Locals fondly remember business leader

Bob Miller battled cancer for a decade
By: Don Chaddock, Telegraph Managing Editor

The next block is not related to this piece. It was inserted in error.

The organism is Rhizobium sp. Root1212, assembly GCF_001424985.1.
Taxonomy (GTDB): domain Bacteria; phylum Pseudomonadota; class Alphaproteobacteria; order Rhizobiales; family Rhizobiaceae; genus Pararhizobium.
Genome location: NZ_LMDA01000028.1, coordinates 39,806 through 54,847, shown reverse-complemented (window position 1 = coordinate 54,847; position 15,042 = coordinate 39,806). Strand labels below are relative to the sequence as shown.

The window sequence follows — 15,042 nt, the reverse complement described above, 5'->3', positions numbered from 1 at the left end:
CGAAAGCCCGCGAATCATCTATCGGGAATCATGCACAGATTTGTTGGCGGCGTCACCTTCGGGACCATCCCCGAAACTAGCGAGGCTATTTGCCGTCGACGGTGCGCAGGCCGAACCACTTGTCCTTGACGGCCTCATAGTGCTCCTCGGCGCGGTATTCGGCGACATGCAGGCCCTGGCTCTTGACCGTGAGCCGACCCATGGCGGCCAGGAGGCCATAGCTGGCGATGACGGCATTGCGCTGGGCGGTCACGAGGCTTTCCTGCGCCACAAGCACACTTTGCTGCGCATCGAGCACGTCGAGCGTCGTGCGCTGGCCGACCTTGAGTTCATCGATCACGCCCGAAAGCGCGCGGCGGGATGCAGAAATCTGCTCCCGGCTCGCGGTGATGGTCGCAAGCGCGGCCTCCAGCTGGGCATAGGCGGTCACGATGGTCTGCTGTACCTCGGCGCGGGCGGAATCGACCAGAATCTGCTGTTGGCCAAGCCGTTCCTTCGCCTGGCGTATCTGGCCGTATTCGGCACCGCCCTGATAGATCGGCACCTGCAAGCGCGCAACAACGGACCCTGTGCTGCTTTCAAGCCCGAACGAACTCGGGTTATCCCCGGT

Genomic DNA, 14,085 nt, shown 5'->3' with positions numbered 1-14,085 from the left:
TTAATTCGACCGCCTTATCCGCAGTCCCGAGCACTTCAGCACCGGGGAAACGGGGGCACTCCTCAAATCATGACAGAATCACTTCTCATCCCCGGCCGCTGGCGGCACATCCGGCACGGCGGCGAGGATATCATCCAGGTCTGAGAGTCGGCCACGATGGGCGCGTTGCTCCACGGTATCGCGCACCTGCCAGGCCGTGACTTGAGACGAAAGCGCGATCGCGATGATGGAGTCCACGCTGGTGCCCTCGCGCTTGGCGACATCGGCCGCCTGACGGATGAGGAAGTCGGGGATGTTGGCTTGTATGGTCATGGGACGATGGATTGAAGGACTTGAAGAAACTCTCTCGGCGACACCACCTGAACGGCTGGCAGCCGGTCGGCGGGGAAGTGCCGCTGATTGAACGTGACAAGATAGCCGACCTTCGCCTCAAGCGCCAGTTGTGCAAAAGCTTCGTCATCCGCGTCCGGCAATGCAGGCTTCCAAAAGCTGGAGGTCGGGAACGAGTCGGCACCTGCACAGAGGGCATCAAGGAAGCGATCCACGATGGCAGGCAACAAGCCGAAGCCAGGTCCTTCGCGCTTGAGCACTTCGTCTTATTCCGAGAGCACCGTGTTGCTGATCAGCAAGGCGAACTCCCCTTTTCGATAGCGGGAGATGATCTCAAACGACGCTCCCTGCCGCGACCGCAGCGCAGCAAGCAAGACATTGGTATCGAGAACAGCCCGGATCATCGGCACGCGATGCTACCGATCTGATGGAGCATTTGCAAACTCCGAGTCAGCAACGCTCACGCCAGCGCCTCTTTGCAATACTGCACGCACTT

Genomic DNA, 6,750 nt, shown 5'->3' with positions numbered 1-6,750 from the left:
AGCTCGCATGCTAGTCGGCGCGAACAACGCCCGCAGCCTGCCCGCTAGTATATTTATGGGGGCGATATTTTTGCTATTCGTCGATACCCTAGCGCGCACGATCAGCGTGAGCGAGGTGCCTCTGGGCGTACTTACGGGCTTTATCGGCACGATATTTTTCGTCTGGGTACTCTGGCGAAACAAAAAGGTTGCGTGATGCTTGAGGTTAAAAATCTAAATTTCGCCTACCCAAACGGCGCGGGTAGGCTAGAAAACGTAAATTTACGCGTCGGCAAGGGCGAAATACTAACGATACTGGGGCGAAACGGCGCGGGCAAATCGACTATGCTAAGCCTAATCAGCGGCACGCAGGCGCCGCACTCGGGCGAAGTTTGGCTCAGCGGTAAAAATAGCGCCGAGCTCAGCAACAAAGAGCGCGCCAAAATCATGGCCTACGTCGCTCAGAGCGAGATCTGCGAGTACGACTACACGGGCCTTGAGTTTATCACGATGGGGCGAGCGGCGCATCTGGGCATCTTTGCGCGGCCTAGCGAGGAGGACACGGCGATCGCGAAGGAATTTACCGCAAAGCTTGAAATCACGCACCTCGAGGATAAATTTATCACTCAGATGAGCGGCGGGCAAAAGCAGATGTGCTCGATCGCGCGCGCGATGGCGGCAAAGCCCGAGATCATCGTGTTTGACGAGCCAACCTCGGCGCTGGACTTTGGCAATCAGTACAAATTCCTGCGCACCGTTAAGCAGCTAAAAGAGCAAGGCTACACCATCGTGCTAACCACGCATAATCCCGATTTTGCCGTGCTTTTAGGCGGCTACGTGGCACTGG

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News of the passing of Robert “Bob” Miller last week shocked and saddened many in the community. Miller, the senior vice president of FEDCorp and a Folsom resident, passed away Aug. 9. A celebration of life is scheduled next month for 11:30 a.m., Sept. 23, at the Folsom Community Center, 52 Natoma St. FEDCorp, or the Folsom Economic Development Corporation, “serves as the marketing organization and project manager for economic development in Folsom,” according to the organization’s website. Miller is survived by his wife, Candy, and brother, Gene Arrington, and many nieces and nephews. He battled prostate cancer for 11 years and had dropped out of the public eye over the last three months as his condition deteriorated, according to friends. Miller was a past president of the Rotary Club of Folsom. He has also served as president of the Folsom Chamber of Commerce Board of Directors and served on the board of directors for Folsom Lake Bank. He was a pilot and previously worked for 31 years at IBM. Folsom City Manager Kerry Miller said Bob Miller, no relation, was highly organized in his role with FEDCorp and helped smooth relationships between the city and businesses. “Bob was probably more connected with the newer businesses that came to town in the past three or four years than just about anybody at the city,” Kerry said. “When we had Joe Luchi on board as the economic development director, he and Bob were like Batman and Robin who went out and met with new businesses to see if there was anything the city could do facilitate or address issues.” He said Bob’s passing leaves a void. “It’s a big loss,” Kerry said. “To fill that role, and to fill it as effectively as Bob performed it, is going to be a very difficult task.” As many others referred to Bob Miller, the city official also called him “a Folsom institution.” “Of course, I’m speaking as a relative newcomer,” Kerry said. “He has left a remarkable legacy. When I reflect back, he was very approachable and he always approached issues in a very calm, organized and thoughtful manner. I don’t think I ever saw Bob Miller out of sorts or even agitated. He was just a presence of reason in a room. He was often of few words, but when he spoke, you listened because you knew what he had to say was well though out.” Kerry said it is hard to believe Bob is no longer with us. “This is a very sad thing. The past few years have been very rough for him,” Kerry said. “Even though you know people don’t live forever, with someone like Bob, you kind of hoped they did.” Folsom City Councilwoman Kerri Howell said she was friends with the Bob and Candy Miller since “at least the early ’90s.” “He was one of the greatest people I ever met,” she said. “He was great for the city and such a great person.” She said he was still cracking jokes the day before he died. “He was laughing and joking until Monday morning (Aug. 8),” Howell said. “He had an unbelievable sense of humor. He was a perfect gentleman and cared very much about this community.” Robert Flautt, CEO of Folsom Lake Bank, said Bob Miller was “Mr. Folsom.” “If anyone can be called that, it was him,” Flautt said. “Bob was one of the key original founding organizers of Folsom Lake Bank. We’re successful today in large part because of his hard work. He’ll be sorely missed.” Flautt said Miller battled cancer for a decade, but lived his life to the fullest. “He treated every day like a gift,” he said. “He was truly an amazing man.” Dave West served in the Rotary Club of Folsom with Miller and is the chairman of the board for Folsom Lake Bank. “I knew Bob for 20 years,” he said. “He was also involved with our Folsom Rotary Foundation.” West said Miller’s role in the service club was crucial. “Miller also received a Rotary International citation for the Four Avenues of Service, which is very prestigious,” he said. “His guidance in Rotary was exceptional. We served also on the chamber together and FEDCorp together.” West said he made everyone feel special. “When we put the bank together, as one of the co-founders, we wanted Bob involved in the bank, too. Not only was he a very close friend and neighbor, but he was a wonderful business leader,” West said. “He was multi-dimensional within the community.” The Rotary Club House was dedicated in his honor in May of this year. “He was one of our founding board of directors for the bank,” West said. “He was someone who had the pulse of the city at his fingertips. He was someone who could be relied on for very good decision making. He understood the big picture and was a long-term strategist.” He said Miller was a “behind-the-scenes kind of guy,” even though he was often in the public eye meeting and greeting people. “He was a terrific friend,” West. “He was an all-around guy and one that would feel at home just about anywhere. We’ve been everywhere together. He’s going to be missed.” Joseph Gagliardi, president and CEO of the Folsom Chamber of Commerce and FEDCorp, said Miller’s passing was a real blow. “He was one of our community patrons, someone who gave back,” he said by phone while on vacation. “He was a great Rotarian and provided a lot of community service to Folsom.” In an official statement, Gagliardi wrote, “He has a full resume as a committed community leader and collaborator here in Folsom. He has been a wonderful business leader, friend and mentor who will be sorely missed.” He said Miller was instrumental in FEDCorp. “Bob truly made a positive difference in the early days of FEDCorp and has always been a champion of our work effort. We express our deepest condolences to Candy Miller for her loss.” Messages regarding Miller’s passing were posted online as news spread. Pia Knight, owner of the Black Rooster coffee shop on Sutter Street, posted her thoughts on the Folsom Telegraph’s Facebook page. “The Black Rooster … lost a great customer and friend. Our condolences to Candy, family and friends,” she wrote. “(He was) such a good man.” “Bob, we miss you,” wrote Jack Falk. “Folsom lost a great man.” Kris Kirkpatrick wrote, “The world lost one of the truly good guys.” El Dorado Hills resident Bill Tobin wrote, “(He was) a good man and an inspiration to the entire community. Rest in peace, Bob.”